Friday, December 31, 2004

I Can't Stop Myself

In Cajun families, we do three things when people leave. We kiss them, we hug them and we say, "Be careful." I don't know why we feel the need to tell people to "be careful." For the most part, most people want to be careful. Some people enjoy living life on the edge as they jump off bridges and climb mountains but I think, for the most part, they are also trying to be careful as they do these ridiculous things.

I wonder if I've prevented an accident with my inevitable "be careful." I wonder if one of my friends or family (or, who am I kidding, I even say it to total strangers) have been on the verge of doing something reckless and thought, "Oh wait a minute. Laurie said 'be careful.' I better not drive off that bridge. Whew, that was close."

11 comments:

Janet said...

No, I don't know what it means to miss New Orleans. I can't miss what I've never had. I DO know, however, that sentence needs a question mark, even if it's rhetorical. Sorry, it's the teacher in me.

Josh said...

Cajuns sound like pretty cool people. I usually say something like "get home safely", and it's redundant, but it's almost like if I don't say it, it's wishing harm on my guest.

"Ok, bye now, I hope you drive into a tree!"

Anonymous said...

I also say be careful, or drive safely and best of all be good. I think its the mother in us.

Sue

Anonymous said...

I've been living in France for 5 years and still say it at least to my husband everytime he leaves. Strange but not a bad thing. :)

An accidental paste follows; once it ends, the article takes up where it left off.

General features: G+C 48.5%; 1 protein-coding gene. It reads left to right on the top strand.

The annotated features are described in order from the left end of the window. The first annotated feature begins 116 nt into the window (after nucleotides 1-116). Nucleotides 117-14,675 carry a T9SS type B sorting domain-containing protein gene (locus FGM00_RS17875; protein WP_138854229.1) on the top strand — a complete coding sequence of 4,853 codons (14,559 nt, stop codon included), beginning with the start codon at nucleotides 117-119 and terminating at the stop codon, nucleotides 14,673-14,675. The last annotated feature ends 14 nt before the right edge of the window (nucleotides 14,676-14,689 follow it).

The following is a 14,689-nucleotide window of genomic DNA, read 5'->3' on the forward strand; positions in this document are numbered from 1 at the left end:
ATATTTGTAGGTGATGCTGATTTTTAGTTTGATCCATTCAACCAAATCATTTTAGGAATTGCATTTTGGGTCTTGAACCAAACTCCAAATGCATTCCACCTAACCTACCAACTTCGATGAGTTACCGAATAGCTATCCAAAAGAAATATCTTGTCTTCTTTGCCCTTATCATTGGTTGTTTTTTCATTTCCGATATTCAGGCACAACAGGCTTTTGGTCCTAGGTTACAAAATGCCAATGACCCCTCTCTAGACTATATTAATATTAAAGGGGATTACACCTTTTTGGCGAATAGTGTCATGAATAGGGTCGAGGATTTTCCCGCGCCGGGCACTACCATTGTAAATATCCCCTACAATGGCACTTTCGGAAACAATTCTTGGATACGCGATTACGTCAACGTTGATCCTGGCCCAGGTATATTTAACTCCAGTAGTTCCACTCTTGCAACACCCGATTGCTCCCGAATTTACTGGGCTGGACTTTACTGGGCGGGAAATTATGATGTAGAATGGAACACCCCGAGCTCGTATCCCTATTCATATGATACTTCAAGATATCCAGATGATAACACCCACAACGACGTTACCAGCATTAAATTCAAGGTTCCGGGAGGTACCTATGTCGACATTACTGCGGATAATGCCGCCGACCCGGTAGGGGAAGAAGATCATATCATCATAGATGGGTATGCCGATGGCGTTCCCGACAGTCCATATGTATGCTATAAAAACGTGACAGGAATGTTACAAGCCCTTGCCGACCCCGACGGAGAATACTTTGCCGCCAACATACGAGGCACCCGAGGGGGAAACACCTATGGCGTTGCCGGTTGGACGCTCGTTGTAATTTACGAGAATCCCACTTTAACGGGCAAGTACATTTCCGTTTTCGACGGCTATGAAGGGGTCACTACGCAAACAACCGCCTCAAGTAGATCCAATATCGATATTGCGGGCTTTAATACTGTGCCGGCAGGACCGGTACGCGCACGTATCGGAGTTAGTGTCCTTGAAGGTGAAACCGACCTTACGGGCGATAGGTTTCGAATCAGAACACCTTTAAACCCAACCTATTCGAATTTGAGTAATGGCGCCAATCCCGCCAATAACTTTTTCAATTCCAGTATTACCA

Dianne
http://diannemaire.tblog.com/

Lorna said...

we always say "see you later", and when I say it, it's an order! I guess that's my control-freak way of saying "keep safe" in its many kindlier forms.

Anonymous said...

i guess that "be careful" voice in my head was etched in by my ever protective father and yes, it pops up all the time and has probably saved me numerable times without me even realising it!

hatteraspainter said...

My mother's mother use to sound and act like the Beverly Hillbillies saying things like "y'all come back now, here?" and packing lunches for visitors to take with them on their journey home. Meanwhile neither of my parents had any accent and never used those old colloquialisms. It is so strange how these things go in circles. The once country idioms that were considered so gauche, are now sought after like verbal gems.

hatteraspainter said...

PS your telling us to be careful must work otherwise how would I be able to say thank you for writing this great blog. Happy New year (a little late).

esclava said...

I feel the urge to be careful just reading...

I think these little things we say are for ourselves just as much as for the people we say them to.

Denise said...

Hi, I just surfed in via Blog Explosion and wanted to say hello. I wonder if I'm part Cajun because I always tell people to "be careful" when we're saying good bye. Hmmm.

Zina said...

I LOVE LOVE LOVE writing letters and sending cards. My closing is always "Take Care!" I guess it comes from that Cajun genetic DNA stuff. But once I saw Aunt Gladys and when we were leaving I said "TAKE CARE!" and she laughed at me. I like to think that MAYBE she thought it was funny that I was grown up enough to tell her to Take Care. If I think of any other reasons why she laughed....I will break a wall that my therapist just isn't ready to tear down yet!
GEE, this is the seond Comment where someone laughed at me. No wonder I need therapy! LOL